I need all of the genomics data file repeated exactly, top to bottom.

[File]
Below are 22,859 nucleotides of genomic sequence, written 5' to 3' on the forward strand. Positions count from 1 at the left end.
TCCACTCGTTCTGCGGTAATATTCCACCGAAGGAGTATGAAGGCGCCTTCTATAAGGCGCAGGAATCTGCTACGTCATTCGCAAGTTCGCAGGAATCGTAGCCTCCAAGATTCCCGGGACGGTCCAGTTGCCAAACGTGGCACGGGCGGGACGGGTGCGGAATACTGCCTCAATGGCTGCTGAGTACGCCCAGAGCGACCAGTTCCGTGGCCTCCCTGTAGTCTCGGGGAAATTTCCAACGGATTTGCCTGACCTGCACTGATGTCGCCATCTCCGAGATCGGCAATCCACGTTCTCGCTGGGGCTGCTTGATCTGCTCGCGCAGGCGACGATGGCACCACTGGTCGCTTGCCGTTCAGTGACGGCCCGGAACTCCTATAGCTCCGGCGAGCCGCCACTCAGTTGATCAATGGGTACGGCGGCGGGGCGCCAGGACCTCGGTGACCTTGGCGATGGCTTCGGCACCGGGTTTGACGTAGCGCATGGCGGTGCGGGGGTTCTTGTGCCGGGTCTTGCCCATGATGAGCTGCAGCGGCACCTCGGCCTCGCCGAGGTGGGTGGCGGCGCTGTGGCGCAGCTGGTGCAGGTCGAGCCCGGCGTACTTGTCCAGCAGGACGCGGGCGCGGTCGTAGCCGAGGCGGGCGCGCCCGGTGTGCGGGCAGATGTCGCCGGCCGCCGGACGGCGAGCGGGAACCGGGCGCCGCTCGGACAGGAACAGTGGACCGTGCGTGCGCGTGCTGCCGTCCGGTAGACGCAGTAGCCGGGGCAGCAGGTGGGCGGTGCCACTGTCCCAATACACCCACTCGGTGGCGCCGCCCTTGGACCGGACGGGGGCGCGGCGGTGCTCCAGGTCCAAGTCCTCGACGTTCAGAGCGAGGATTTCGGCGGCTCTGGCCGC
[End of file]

Below are 22,859 nucleotides of genomic sequence, written 5' to 3' on the forward strand. Positions count from 1 at the left end.
TCCACTCGTTCTGCGGTAATATTCCACCGAAGGAGTATGAAGGCGCCTTCTATAAGGCGCAGGAATCTGCTACGTCATTCGCAAGTTCGCAGGAATCGTAGCCTCCAAGATTCCCGGGACGGTCCAGTTGCCAAACGTGGCACGGGCGGGACGGGTGCGGAATACTGCCTCAATGGCTGCTGAGTACGCCCAGAGCGACCAGTTCCGTGGCCTCCCTGTAGTCTCGGGGAAATTTCCAACGGATTTGCCTGACCTGCACTGATGTCGCCATCTCCGAGATCGGCAATCCACGTTCTCGCTGGGGCTGCTTGATCTGCTCGCGCAGGCGACGATGGCACCACTGGTCGCTTGCCGTTCAGTGACGGCCCGGAACTCCTATAGCTCCGGCGAGCCGCCACTCAGTTGATCAATGGGTACGGCGGCGGGGCGCCAGGACCTCGGTGACCTTGGCGATGGCTTCGGCACCGGGTTTGACGTAGCGCATGGCGGTGCGGGGGTTCTTGTGCCGGGTCTTGCCCATGATGAGCTGCAGCGGCACCTCGGCCTCGCCGAGGTGGGTGGCGGCGCTGTGGCGCAGCTGGTGCAGGTCGAGCCCGGCGTACTTGTCCAGCAGGACGCGGGCGCGGTCGTAGCCGAGGCGGGCGCGCCCGGTGTGCGGGCAGATGTCGCCGGCCGCCGGACGGCGAGCGGGAACCGGGCGCCGCTCGGACAGGAACAGTGGACCGTGCGTGCGCGTGCTGCCGTCCGGTAGACGCAGTAGCCGGGGCAGCAGGTGGGCGGTGCCACTGTCCCAATACACCCACTCGGTGGCGCCGCCCTTGGACCGGACGGGGGCGCGGCGGTGCTCCAGGTCCAAGTCCTCGACGTTCAGAGCGAGGATTTCGGCGGCTCTGGCCGC